I have long thought of audiobooks as … unsexy. A dated medium. The weird cousin of physical books. My impression of audiobooks was a a row of fat plastic boxes housing dozens of discs or cassettes, the shelf tucked away in a dusty corner of the library.
Plus, in our very visual culture, listening to a story seemed a quaint method of experiencing stories. Reading words off a page for some reason seemed somehow more more legitimate.
Executives at the Canadian Broadcasting Corporation seemed to concur when, faced with a budget shortfall in 2012, it eliminated funding for its radio drama programming. Studios which for decades were used to create radioplays were dismantled. This wasn’t the 1930s; listeners no longer gathered around the radio listening to a story.
But recent trends indicate that that is not the case. The advent of the smartphone has radically altered the way we consume auditory media. Those dusty plastic boxes have been replaced with MP3s and AACs. You can carry a dozen copies of Ulysses-length novels in your front pocket. Listening has never been more convenient.
And listening to stories has perhaps never been more popular. Young adults are as likely to discuss their favorite podcasts than their favorite movie. When the Serial phenomenon captured the attention of many, K and I found ourselves one Friday night glued to the latest installment, looking at one another at dramatic moments.
We are, in a way, gathered once more around the radio. Or perhaps it’s not that listening to stories is in again as that they they never stopped being popular. We are, in a way, hard-wired to want to listen to a good story. But the conditions must be favorable.
Vinyl is experienced a resurgence in interest from music-lovers and audiophiles who crave more than the buck-a-song, iTunes experience.
The rise in audiobook sales — up 22% in 2018 alone — testifies to this surge in audiophilia. Publishers are investing in audiobooks like never before, with departments dedicated solely to the production of audio versions of all of their titles.
Amazon has emerged as a competitor to the big-name publishers in Canada when they launched their own audiobokk platform, Audible.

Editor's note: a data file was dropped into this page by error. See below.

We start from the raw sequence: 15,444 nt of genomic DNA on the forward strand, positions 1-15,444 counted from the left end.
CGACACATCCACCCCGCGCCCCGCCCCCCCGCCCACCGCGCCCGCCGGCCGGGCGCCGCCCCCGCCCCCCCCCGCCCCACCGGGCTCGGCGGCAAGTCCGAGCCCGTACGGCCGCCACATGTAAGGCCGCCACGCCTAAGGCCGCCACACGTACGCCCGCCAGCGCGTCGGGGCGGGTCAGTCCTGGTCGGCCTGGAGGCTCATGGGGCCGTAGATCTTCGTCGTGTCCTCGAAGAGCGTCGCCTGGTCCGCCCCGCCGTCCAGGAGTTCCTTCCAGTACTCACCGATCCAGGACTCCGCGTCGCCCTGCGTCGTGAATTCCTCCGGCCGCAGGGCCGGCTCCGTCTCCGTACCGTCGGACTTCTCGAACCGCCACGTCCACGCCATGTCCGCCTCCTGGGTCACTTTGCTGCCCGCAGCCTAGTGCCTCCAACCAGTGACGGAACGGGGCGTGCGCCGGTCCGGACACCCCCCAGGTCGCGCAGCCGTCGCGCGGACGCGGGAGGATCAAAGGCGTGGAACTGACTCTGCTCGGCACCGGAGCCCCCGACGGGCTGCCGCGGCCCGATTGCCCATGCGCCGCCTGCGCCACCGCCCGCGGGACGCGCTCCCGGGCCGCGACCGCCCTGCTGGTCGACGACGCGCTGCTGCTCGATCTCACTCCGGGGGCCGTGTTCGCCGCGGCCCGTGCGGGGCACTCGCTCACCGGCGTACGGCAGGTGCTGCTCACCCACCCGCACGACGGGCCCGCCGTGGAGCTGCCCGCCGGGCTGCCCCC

Other platforms recognize the need for the audio treatment. The New Yorker provides the option of listening to its short stories. I was surprised one day to discover that Medium had created an audio version of one of my essays.
So audiobooks have come into their own. Now more than ever, we seem to be making room for listening in the way we consume stories.
Is a story meant to be consumed? Can anything ingested in a food court be truly savoured?
I think this is where my wife’s skepticism of read-listening comes in. To compare a book to a journey is a kind of reduction. It dishonors the experience.
The gamification of reading often has the opposite of its intended effect. (There is nothing quite like a high school English class to turn young people off of reading.)
To subject an activity as subtle and personal as reading to the lifehack treatment is, at best, rather missing the point and, at worst, the very death of reading.
And yet, this approach to reading is popular. Reading challenges abound. Apps like GoodReads encourage us to track and share. Yes, they risk distracting us from the spontaneity of reading, and the connection we can build with a good book. They deny that strong connections can take time.
There is a similar risk by equating reading a book to a journey, to think of your page count as a sort of odometer. It’s all a bit obsessive, and risks missing the point, which is that we read for pleasure and for discovery. Few journeys are defined by the mileage you clock on the odometer, but rather by the moments that mark the spaces as the numbers roll over.
The new views, the moments of boredom and surprise: this is why we set out. The panoramas and the minutiae of the process. What makes you interesting is not the distance you’ve traveled, or the speed at which you did it, but the degree to which that journey has made you a more interesting, interested person.
That is, I suppose, what food court guy and I have discovered: that using an audiobook as a complement to traditional reading can provide the motivation to set out on the path, and to complete the journey in good time.
And so as long as there are five hundred books on my reading list, with big ones among them, I’ll take all the motivation I can get, even if motivation looks like a smartphone, a wifi signal, a set of headphones perched on my head.
And beside an open copy of Ulysses, a crumpled burrito wrapper.